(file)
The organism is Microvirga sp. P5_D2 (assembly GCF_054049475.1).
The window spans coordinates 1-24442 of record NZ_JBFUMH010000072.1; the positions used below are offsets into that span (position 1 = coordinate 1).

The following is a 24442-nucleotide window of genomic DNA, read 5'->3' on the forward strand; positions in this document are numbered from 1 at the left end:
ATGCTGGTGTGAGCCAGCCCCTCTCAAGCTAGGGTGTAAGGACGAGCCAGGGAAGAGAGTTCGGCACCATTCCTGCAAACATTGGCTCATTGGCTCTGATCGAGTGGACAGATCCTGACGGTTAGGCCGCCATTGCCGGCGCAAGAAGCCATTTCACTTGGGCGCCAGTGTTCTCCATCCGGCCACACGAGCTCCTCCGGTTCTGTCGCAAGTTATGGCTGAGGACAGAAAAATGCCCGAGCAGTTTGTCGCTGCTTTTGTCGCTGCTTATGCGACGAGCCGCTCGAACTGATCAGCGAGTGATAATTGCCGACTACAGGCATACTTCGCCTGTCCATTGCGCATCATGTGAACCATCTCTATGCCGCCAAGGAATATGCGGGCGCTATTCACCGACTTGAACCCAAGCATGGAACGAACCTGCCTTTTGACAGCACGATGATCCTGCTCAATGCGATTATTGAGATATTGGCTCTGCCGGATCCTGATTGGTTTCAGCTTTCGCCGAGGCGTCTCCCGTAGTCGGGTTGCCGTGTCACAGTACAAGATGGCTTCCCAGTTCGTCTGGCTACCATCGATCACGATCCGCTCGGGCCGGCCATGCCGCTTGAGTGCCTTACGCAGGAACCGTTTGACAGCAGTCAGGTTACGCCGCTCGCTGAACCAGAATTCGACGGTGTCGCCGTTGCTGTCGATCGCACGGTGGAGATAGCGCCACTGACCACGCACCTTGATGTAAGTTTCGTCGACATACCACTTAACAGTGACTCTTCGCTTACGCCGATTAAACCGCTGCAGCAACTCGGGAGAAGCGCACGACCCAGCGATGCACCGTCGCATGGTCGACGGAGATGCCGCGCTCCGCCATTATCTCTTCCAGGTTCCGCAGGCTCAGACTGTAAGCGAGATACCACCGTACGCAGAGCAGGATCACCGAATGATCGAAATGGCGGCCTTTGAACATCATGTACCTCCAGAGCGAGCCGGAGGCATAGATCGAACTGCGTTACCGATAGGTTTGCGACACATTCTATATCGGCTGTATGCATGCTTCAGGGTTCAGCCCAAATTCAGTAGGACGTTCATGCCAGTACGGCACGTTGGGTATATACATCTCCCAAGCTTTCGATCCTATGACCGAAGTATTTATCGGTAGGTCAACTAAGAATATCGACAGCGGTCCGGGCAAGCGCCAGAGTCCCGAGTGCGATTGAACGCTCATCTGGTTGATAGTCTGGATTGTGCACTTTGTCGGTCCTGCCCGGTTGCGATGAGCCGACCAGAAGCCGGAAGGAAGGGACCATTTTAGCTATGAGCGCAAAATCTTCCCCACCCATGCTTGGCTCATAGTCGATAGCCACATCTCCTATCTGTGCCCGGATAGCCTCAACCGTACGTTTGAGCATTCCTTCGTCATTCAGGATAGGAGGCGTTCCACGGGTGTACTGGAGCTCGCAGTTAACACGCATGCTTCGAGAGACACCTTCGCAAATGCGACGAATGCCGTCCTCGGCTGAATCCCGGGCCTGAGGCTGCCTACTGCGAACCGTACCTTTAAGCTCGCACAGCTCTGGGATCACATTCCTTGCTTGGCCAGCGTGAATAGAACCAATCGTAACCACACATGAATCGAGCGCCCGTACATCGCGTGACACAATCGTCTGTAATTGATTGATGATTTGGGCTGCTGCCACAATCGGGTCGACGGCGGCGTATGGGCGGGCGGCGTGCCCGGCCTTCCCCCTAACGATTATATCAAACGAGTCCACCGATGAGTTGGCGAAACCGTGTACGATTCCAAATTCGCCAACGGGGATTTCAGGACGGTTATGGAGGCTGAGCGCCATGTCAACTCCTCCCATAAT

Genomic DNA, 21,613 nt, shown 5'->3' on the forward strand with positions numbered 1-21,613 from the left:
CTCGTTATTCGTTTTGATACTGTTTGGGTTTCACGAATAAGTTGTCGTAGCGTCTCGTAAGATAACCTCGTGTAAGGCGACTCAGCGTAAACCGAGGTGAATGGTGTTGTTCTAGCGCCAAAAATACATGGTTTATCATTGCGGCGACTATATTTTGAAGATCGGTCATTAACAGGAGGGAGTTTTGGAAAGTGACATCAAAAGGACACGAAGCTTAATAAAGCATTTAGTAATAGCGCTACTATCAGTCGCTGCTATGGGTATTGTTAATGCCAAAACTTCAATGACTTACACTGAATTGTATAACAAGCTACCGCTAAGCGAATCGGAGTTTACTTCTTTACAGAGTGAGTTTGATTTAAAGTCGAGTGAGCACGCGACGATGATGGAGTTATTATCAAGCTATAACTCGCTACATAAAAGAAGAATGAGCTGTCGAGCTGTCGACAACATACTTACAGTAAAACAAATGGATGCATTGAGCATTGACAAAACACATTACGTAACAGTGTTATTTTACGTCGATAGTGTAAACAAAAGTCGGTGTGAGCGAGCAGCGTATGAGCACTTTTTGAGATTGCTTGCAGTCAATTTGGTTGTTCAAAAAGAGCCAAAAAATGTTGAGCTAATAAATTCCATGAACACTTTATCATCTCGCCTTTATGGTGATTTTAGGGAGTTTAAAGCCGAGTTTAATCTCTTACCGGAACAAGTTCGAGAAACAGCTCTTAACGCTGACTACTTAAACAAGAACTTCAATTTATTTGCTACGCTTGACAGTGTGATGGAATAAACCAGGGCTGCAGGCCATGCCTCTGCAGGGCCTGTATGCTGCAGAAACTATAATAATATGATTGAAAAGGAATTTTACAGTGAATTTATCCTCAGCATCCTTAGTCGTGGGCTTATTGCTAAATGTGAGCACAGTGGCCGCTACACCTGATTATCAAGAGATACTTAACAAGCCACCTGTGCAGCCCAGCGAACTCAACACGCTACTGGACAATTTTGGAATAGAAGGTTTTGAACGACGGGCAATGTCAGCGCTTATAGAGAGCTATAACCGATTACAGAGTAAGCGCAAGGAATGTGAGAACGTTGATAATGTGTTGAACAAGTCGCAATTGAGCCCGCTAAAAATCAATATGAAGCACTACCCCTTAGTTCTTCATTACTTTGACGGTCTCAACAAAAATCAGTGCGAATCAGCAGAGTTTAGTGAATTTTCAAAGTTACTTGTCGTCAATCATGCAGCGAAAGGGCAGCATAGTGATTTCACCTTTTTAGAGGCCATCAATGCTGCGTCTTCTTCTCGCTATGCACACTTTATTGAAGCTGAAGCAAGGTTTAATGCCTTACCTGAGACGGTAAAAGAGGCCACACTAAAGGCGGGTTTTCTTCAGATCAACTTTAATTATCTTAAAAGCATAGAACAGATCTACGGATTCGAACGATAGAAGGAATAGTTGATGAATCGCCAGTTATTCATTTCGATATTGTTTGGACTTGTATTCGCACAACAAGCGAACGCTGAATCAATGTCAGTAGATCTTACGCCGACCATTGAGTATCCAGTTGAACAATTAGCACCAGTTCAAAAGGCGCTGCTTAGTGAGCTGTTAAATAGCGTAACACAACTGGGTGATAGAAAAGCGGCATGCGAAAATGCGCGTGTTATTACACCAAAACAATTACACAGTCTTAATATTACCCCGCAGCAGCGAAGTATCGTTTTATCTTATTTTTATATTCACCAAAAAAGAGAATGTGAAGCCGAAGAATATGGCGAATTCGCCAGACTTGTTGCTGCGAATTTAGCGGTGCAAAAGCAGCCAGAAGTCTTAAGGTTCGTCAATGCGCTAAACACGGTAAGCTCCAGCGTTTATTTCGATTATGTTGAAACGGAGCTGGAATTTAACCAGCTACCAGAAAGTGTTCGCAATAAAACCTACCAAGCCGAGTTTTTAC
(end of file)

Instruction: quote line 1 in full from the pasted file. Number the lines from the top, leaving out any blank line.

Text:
The organism is Microvirga sp. P5_D2 (assembly GCF_054049475.1).